Other audial features of this instant classic include ambient sounds, action sounds, and voice-acting. You hear water flowing or dripping in areas where it is present. Thunderclaps can be heard as you complete your quest. Tremors are heard and felt when you are in the catacombs. Your spellcasting is accompanied by magical sounds. Using objects on the environment produces fitting sounds as well, such as a hacking sound when you slice through overgrowth.


In my review of the original game, I stated that the writing in Shadowgate is an example of some of the best writing the world of gaming has to offer. While I certainly still believe that is true, I must say honestly that Zojoi did a tremendous job in expanding their already remarkable game to more fully flesh out the characters of the original. You uncover lore that sheds new light on topics that could only have been guessed at after playing the original. There are also several cut-scenes, most of which involving communicating with Lakmir as you make your way through the castle. These are voiced rather well, by voice actors that may sound familiar to some people.

Christian Concerns

The game contains references to higher beings, most notably being the namesakes of several stars, but there is also an achievement for praying in front of every shrine. It is not clear to whom or what these various statues are dedicated to, but you can be reasonably sure that this game does not take place within a monotheistic setting. The practice of astral projection is used as well, albeit through magical means.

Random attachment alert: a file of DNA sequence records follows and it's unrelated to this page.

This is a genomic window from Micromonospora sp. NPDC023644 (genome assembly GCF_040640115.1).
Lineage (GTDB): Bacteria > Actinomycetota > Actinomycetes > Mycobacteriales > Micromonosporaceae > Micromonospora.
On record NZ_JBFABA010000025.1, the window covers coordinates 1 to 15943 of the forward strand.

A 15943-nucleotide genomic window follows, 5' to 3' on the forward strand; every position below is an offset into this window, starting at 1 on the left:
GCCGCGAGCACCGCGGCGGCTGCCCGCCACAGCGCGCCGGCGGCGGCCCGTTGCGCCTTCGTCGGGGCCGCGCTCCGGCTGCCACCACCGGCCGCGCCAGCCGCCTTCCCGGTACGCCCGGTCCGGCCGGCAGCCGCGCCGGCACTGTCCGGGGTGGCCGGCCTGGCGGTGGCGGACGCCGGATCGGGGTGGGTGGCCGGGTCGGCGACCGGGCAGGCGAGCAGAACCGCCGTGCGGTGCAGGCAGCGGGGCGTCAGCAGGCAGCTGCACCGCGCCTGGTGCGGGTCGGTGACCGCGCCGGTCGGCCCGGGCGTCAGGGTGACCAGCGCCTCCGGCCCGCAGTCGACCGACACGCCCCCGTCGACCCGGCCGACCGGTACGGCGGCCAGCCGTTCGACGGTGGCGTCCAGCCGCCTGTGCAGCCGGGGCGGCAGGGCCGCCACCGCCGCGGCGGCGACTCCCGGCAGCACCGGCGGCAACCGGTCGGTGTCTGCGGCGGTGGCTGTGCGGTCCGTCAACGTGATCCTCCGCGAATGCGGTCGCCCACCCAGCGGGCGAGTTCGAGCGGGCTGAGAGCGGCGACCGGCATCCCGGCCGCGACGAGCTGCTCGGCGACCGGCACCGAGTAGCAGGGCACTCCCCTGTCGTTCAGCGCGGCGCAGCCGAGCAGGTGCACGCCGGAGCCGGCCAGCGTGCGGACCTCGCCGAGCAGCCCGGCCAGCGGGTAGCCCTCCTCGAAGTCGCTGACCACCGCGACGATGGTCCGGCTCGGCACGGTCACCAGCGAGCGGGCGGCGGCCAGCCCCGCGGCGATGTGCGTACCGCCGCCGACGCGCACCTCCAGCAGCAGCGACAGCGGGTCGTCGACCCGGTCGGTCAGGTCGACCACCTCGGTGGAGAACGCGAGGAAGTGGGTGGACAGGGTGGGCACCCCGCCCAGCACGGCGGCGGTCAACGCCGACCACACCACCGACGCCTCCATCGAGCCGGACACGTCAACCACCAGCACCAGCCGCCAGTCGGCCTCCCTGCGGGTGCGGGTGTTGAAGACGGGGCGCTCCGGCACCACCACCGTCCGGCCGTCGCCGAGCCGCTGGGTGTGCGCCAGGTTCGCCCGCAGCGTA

As a hardcore fan of the original Shadowgate, I can say with confidence that this game lives up to its predecessor in even conceivable way. With variable difficulty, nearly anyone can sit down and have a satisfying, if somewhat aggravating, gameplay experience.


The Bottom Line

Shadowgate practically oozes replay value with its three levels of difficulty. The music is hauntingly beautiful, the environments are detailed & enthralling, and the story truly speaks for itself.


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Steve Schoen

Live to game; game to live. Nominal Christian from birth; practicing Christian since 2002. I love to talk all things gaming, from console classics to Dungeons & Dragons.